CHICAGO --On the presidential campaign trail, Senator Barrack Obama picked up eight more super delegates Friday. That means for the first time he leads Senator Hillary Clinton in the super delegate race. Michelle Obama's obviously feeling pretty good Friday, too, as she talked about the impact of the presidential campaign on her family at Congressman Jan Schakowsky's annual power lunch and fundraiser at McCormick Place. "My family is doing great. I am particularly proud of my husband. The only two people I am more proud of than him are my daughters. They have just been amazing little troupers through all of this," said Michelle Obama. Barack Obama talked about John McCain, not Hillary Clinton Friday as he campaigned in Oregon, 2,000 miles away. "Senator McCain is running for president to double down on George Bush's failed economic policies," said Barack Obama. But the Democratic frontrunner says it is premature to talk about running mates because he hasn't won the nomination yet. "Until I'm the nominee, I don't want to speculate on running mates. I will say that she has shown herself to be an extraordinary candidate," he said. Clinton campaigned in Oregon and South Dakota Friday. And it's clear from the tone of her latest TV ad that she's not conceding anything yet. "Standing up for people who weren't getting a fair shake, that's been the purpose of my life, and it will be the purpose of my presidency," the ad says. But even Illinois' only uncommitted super delegate, Chicago Congressman Rahm Emanuael, is talking like the race is over. "At this point, Barack is the presumptive nominee, at this point," he said. "I do respect and like Hillary Clinton very much. Now the decision she has is how to exit in a way that all of us can-- that her legacy will be very, very important, and her future will be very, very bright," said Schakowsky.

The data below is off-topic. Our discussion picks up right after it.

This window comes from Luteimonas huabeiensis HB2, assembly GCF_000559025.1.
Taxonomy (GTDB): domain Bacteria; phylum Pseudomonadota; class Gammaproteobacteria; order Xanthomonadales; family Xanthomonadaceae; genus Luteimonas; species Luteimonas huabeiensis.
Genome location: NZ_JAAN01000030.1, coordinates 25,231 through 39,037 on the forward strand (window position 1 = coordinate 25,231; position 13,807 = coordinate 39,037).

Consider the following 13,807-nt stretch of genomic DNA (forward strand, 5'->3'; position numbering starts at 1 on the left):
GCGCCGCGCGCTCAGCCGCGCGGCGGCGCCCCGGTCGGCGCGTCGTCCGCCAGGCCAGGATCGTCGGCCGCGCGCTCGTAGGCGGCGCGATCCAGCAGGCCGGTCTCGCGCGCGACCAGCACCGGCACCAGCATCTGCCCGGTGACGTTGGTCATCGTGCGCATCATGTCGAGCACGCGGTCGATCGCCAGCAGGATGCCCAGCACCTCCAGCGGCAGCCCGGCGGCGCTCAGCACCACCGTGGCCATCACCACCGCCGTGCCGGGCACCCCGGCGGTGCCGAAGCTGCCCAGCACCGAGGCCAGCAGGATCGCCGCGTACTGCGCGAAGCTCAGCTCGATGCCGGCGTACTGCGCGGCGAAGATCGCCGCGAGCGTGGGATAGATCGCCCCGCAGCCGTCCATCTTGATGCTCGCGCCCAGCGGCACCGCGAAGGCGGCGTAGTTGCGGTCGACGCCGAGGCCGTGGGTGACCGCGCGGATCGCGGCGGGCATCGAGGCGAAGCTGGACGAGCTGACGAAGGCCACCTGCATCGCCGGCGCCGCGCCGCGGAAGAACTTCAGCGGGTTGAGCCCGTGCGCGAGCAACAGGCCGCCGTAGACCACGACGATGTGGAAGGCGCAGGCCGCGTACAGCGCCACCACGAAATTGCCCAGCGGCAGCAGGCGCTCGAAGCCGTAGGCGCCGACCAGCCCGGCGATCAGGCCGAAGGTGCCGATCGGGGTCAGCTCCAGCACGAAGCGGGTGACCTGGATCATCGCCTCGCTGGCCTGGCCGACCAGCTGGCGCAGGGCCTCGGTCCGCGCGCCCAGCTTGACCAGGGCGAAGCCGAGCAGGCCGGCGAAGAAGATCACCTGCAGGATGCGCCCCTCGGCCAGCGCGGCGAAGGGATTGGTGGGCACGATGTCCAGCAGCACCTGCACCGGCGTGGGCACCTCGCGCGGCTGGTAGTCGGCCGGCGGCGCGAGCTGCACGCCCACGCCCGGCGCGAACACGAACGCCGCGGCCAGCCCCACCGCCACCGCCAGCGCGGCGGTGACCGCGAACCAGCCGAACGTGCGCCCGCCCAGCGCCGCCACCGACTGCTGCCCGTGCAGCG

More than 1,800 attendees, mostly women, attended the event this year. Last year, the headliners included House Speaker Nancy Pelosi and former vice presidential candidate Geraldine Ferraro.
The Associated Press contributed to this report.